Michael Eric Dyson, the eminent African American scholar, author and Georgetown professor, said his 6-year-old grandson was called the N-word and physically threatened by a white classmate at his elementary school in Washington this week.
Tuesday was "Pizza Day" at Horace Mann Elementary School, Dyson said, and the students were understandably excited. His grandson Maxem and another first grader were running to get to the front of the line in the cafeteria when another student confronted them.
"The student called my grandson the B word, the MF word and the N-word, then told him that he was going to take his father's gun and shoot him," Dyson told NBC News.
He added that the student has not faced disciplinary repercussions.
"Maxem's an assertive, confident young man, but he's feeling awful and unsafe in his own school," Dyson said. "He told me, 'Papa, I feel very sad and I'm very scared.'"
Dyson said he and Maxem's parents, met with the principal, the school’s superintendent, the police and the parents of the other student involved on Wednesday morning to address the incident and ensure the safety of Maxem and other students of color at predominately white institutions like Horace Mann.
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The meeting was "fruitful," Dyson said, adding that the parents and school administrators were not defensive and that the group had a constructive discussion about staff training and diversity and inclusivity awareness that can be incorporated into its curriculum. He is holding the school administration to a hard one-month deadline to implement these recommendations.
The District of Columbia Public Schools system asserted that it is "committed" to maintaining the safety of its students and staff.
"We will provide Mann the support it needs to adequately address this issue and continue to partner with our school communities to ensure meaningful learning and positive interactions occur within all of our school buildings,” the system said in a statement.
Horace Mann principal Liz Whisnant sent a letter to families denying that any racist language was used in the incident, according to the Washington Post. The Post reports that Whiznant did acknowledge the use of "harmful" language and that a "threat of physical harm" occurred. She said a third student was also involved.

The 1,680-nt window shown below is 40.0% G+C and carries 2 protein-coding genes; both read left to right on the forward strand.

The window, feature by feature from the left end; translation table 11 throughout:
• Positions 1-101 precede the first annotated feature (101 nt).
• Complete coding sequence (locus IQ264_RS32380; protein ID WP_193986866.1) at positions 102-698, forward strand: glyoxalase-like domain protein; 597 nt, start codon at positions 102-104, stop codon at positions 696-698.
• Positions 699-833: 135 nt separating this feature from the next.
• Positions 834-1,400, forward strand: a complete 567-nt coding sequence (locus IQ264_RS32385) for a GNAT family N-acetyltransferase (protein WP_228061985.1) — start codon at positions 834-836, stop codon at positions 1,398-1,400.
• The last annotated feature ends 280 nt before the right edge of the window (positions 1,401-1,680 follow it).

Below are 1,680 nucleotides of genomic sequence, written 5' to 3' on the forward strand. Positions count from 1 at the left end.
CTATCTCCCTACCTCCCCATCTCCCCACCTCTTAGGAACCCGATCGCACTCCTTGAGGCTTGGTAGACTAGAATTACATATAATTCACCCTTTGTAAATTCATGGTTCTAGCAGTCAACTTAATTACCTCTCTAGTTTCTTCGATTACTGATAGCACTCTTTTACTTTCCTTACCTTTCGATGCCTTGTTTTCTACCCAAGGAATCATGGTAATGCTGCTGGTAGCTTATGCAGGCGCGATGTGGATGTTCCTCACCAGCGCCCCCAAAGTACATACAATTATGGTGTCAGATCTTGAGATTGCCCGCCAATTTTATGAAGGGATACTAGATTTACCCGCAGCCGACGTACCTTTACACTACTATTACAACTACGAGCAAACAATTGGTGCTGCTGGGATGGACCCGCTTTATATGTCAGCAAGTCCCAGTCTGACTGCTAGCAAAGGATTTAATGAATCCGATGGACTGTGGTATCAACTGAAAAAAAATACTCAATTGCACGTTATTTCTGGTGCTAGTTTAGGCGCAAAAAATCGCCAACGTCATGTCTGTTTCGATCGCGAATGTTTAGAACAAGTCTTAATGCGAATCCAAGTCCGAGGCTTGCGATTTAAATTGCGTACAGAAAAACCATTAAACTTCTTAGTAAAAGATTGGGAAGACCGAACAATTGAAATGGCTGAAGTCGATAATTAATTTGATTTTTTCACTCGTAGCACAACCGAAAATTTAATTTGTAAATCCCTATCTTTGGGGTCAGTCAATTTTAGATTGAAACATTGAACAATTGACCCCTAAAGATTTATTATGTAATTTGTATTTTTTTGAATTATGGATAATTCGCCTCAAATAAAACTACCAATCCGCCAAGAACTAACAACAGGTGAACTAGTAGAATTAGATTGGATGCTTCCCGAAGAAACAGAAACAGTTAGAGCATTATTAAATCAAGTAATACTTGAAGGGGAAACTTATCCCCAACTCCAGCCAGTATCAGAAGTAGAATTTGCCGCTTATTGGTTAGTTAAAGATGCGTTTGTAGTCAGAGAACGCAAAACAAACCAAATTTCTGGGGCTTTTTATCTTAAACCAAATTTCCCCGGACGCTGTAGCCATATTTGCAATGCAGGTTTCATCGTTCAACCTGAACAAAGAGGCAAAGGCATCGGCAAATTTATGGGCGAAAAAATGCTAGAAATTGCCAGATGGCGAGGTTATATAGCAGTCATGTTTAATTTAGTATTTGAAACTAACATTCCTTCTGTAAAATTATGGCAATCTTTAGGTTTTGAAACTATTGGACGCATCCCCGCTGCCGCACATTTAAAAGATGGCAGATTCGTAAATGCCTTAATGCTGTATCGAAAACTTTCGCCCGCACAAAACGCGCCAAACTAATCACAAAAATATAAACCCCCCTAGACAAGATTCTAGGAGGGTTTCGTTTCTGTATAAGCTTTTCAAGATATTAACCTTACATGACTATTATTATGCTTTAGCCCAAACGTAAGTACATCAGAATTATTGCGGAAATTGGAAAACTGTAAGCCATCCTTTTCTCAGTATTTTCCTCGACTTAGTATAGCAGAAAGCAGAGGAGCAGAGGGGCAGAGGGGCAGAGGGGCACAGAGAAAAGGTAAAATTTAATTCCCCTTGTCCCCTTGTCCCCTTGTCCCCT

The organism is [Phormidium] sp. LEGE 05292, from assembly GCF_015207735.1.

Dyson said he shared his grandson's story on Twitter so history would not repeat itself. Last year, he said his other grandson, Mosi, 10, left the same elementary school after another student called him the N-word. Mosi is now being homeschooled, and Dyson said he told him he "almost had a heart attack" upon hearing that his brother had been threatened.
"It's important to address the systemic racism when children are young because this is when it begins," Dyson said. "This is when the roots sink into the ground and devastation begins. We can't take it lightly and brush it off as if kids grow out of it."
The alleged racist incident involving Dyson's grandson is one of several making headlines this week.
Roughly five miles from Horace Mann, in neighboring Bethesda, Maryland, school officials are investigating two white high school students who allegedly appeared in blackface in a photo posted online.
In Illinois, an online video of three white high school students in blackface at a predominantly black school led to a walkout Tuesday. And a South Carolina school district is recommending expulsion for a white high school student who allegedly posted a Facebook photo of herself holding a sign containing a racist slur.
Dyson, who has written extensively on how racism impacts American society, said he believes that white supremacy in American culture is being affirmed by President Donald Trump and trickles down — even to those as young as first graders who then internalize it.
Though he said the incident involving his grandson is being adequately handled, Dyson acknowledges that not everyone has access to a public network that can put pressure on institutions to address systemic violence and racism. He is encouraging others to share their stories with him so he can highlight their experiences as a result.
“What about those who are voiceless and invisible in this situation?" he said. "I want to hear the stories and use my platform to advocate for them, because there's power in the accumulated details."
Dyson said he hopes his grandson's story can serve as an impetus for structural change. Since the incident was made public, parents from Horace Mann and other schools have contacted him, sharing their children's similar experiences.
"For those who say, 'Why don't black people get over racism? Slavery is over,' this is why," Dyson said. "When your kids are just trying to go to school and they're enduring the same traumas and tragedies that should have been eradicated years ago. ... This is why."
"People claim we live in a 'post-racial' society," Dyson said, "but nothing dispels that myth more than incidents like this."